In one year's survey, the federal Bureau of Labor Statistics determined that the fourth ranking cause of on-the-job deaths in the construction industry was electrocution.
In that year, 9 percent of the 1,243 deaths in the industry were attributed to electrocution. The mortality rate was highest for those who installed and repaired electrical power and also earth drillers. Occupations in the field of construction with the highest annual mortality average from electrocution were:
-- Electricians, with 29 deaths.
-- Construction laborers came in second with nine.
-- Managers and supervisors had 13 fatal on-the-job events.
-- Electrical installers and repairers came in last with 10 deaths.
Many of these electrocution deaths are preventable by making sure that all safety precautions on the job site are followed to the letter, including:
-- Ensuring that no equipment is located or operated near live power lines.
-- Flagging warning lines both vertically and horizontally to mark distance clearances.
-- Before firing up cranes or other equipment requiring overhead clearance, determine that the power company confirmed the voltage and distance from the power lines where it is safe for work to commence.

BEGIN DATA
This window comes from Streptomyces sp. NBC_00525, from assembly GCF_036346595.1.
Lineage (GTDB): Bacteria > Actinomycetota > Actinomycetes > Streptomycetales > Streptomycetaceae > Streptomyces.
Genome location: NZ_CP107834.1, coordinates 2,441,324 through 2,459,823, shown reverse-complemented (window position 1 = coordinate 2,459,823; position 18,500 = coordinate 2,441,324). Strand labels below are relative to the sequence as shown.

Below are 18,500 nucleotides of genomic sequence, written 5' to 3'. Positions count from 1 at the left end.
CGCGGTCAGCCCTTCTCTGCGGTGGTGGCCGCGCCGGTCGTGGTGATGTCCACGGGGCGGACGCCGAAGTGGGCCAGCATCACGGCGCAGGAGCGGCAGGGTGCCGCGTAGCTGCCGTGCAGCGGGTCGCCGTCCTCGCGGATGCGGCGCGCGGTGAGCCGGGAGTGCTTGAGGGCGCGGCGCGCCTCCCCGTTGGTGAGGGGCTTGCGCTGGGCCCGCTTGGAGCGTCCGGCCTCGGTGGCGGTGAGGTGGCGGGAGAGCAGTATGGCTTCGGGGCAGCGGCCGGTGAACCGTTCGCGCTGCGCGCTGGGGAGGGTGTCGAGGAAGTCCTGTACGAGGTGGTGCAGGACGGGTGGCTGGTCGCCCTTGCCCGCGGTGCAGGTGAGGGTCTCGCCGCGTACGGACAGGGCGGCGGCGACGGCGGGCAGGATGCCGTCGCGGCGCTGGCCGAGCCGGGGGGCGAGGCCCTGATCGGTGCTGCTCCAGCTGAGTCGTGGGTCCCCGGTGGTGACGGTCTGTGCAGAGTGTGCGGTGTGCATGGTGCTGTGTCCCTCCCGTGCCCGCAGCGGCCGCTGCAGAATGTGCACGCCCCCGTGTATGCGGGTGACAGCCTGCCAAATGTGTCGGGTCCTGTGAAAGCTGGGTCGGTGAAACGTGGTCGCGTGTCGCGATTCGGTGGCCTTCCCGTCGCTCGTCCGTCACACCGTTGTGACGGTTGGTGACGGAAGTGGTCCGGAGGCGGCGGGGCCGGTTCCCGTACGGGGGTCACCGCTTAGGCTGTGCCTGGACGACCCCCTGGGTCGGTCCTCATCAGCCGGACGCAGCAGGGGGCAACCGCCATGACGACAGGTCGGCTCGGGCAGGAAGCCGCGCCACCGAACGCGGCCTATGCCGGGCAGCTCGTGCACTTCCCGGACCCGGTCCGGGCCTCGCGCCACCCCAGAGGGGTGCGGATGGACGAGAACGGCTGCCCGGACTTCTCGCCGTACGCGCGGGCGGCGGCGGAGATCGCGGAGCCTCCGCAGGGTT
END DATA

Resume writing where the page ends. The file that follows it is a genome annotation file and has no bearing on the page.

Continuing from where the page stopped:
-- Prior to beginning work, making sure that the utility company de-energized and grounded all power lines, or alternatively, enclosed them in insulated sleeves.
-- Only using non-conductive materials and tools.
Supervisors and project managers can also make a construction site safer by employing observers, boom cage guards, insulated links and proximity devices.
Those construction workers who are lucky enough to survive contact with an energized source are usually left with severely disabling and often disfiguring permanent injuries. Seeking legal redress through the New York civil court system may be necessary.
Source: Occupational Safety and Health Administration, "Construction Focus Four: Electrocution Hazards," accessed July 10, 2015